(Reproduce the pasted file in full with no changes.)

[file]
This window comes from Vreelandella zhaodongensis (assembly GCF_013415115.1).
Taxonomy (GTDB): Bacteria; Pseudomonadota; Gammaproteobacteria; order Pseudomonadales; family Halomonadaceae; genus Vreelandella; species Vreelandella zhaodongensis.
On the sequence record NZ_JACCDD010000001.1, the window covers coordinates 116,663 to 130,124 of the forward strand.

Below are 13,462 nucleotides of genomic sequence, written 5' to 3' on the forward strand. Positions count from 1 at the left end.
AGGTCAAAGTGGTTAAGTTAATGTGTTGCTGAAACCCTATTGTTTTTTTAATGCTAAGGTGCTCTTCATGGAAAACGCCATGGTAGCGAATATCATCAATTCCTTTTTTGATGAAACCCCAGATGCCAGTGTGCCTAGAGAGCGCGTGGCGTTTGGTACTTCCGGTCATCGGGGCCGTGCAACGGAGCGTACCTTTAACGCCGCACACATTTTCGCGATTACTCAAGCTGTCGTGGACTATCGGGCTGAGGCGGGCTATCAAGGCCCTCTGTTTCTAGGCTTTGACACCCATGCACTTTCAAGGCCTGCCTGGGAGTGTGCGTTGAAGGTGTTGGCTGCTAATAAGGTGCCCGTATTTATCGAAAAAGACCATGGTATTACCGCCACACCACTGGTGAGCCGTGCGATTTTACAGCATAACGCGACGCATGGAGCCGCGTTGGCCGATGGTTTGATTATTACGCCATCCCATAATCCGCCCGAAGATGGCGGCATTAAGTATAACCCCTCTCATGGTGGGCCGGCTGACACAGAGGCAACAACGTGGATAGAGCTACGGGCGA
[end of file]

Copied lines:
This window comes from Vreelandella zhaodongensis (assembly GCF_013415115.1).
Taxonomy (GTDB): Bacteria; Pseudomonadota; Gammaproteobacteria; order Pseudomonadales; family Halomonadaceae; genus Vreelandella; species Vreelandella zhaodongensis.
On the sequence record NZ_JACCDD010000001.1, the window covers coordinates 116,663 to 130,124 of the forward strand.

Below are 13,462 nucleotides of genomic sequence, written 5' to 3' on the forward strand. Positions count from 1 at the left end.
AGGTCAAAGTGGTTAAGTTAATGTGTTGCTGAAACCCTATTGTTTTTTTAATGCTAAGGTGCTCTTCATGGAAAACGCCATGGTAGCGAATATCATCAATTCCTTTTTTGATGAAACCCCAGATGCCAGTGTGCCTAGAGAGCGCGTGGCGTTTGGTACTTCCGGTCATCGGGGCCGTGCAACGGAGCGTACCTTTAACGCCGCACACATTTTCGCGATTACTCAAGCTGTCGTGGACTATCGGGCTGAGGCGGGCTATCAAGGCCCTCTGTTTCTAGGCTTTGACACCCATGCACTTTCAAGGCCTGCCTGGGAGTGTGCGTTGAAGGTGTTGGCTGCTAATAAGGTGCCCGTATTTATCGAAAAAGACCATGGTATTACCGCCACACCACTGGTGAGCCGTGCGATTTTACAGCATAACGCGACGCATGGAGCCGCGTTGGCCGATGGTTTGATTATTACGCCATCCCATAATCCGCCCGAAGATGGCGGCATTAAGTATAACCCCTCTCATGGTGGGCCGGCTGACACAGAGGCAACAACGTGGATAGAGCTACGGGCGA